Growing Chives - an easy to grow culinary herb that you can enjoy all year round.
Learn a few easy tricks and start growing and harvesting Chives all year round!
This herb is known by many and is a must-have! Chives are probably one of the easiest herbs to grow and they are very popular for their versatility in the kitchen.
The spicy onion like flavour is great to enhance soups, soft cheeses, omelettes, pancakes or potato dishes. It is best added after cooking.
The pretty pink Chive flowers are also edible. Sprinkle them into salads, soups or use them as decorations.
This perennial herb can be grown in the garden or in pots or window boxes. Choose a spot in sun or part shade that is not too dry for planting Chives.
You can grow chives from seed or buy it in pots at your local garden centre. You also often see pots of chives offered in supermarkets.
Keep them on the window sill for a while and plant them out when they go tired. You can also pot them into a bigger container if you have no outdoor space.
Give the plant some time to recover before you start harvesting again. If you like to use a lot of chives it is best to have several Chive plants so as to have some you are using and others that are re-growing in parallel.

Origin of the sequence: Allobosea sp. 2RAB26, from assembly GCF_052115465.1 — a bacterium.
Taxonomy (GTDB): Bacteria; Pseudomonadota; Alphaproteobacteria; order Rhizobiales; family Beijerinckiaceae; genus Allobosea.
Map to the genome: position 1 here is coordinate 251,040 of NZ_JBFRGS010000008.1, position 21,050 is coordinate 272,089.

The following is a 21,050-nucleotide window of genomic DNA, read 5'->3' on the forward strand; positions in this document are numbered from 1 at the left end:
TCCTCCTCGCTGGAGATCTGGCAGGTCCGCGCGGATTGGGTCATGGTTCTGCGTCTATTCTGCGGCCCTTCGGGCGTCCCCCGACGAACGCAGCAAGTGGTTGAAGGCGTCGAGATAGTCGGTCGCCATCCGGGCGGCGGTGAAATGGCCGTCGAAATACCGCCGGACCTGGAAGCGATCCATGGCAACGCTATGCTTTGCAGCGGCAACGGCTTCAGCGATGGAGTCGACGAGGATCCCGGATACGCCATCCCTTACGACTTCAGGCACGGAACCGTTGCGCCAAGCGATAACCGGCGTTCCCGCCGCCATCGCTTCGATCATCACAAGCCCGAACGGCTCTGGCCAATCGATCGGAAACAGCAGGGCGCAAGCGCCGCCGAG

Growing Chives from seed is a very cheap way to produce a lot of plants and it grows easily and reasonably quickly too.
Another way to propagate Chives is to split existing clumps. Do that either in the spring or autumn. Lift up the clump or take it out of its container. Separate it into clumps of 12-15 bulbs and replant them.
Chives likes a bit richer soil than most other herbs so add some compost. Feed the plants regularly with some organic plant food particularly if you grow them in a pot.
This is a great herb to grow inside on the window sill. It will keep you supplied with fresh Chives all winter.
Lift some Chives up from the garden in the autumn. Let the bulbs dry off for minimum 4 weeks. Replant them into a pot and bring them inside.
They will start growing again after a short time. Put it back into the garden once the plant goes tired.
If you have surplus Chives you can easily freeze them. Wash and chop the Chives, fill them into sealable containers and put in your freezer.
You can now take as much as you need out of the containers when you are cooking. Allow a few minutes for defrosting for salad dressings.
If you like a bit of variation try the Garlic Chives herb. This is a cross of chives and garlic and they have a mild garlic flavour.
You use and grow them the same as Chives. They add a nice bit of garlic flavour to your salad bowl and are great in cottage or cream cheese.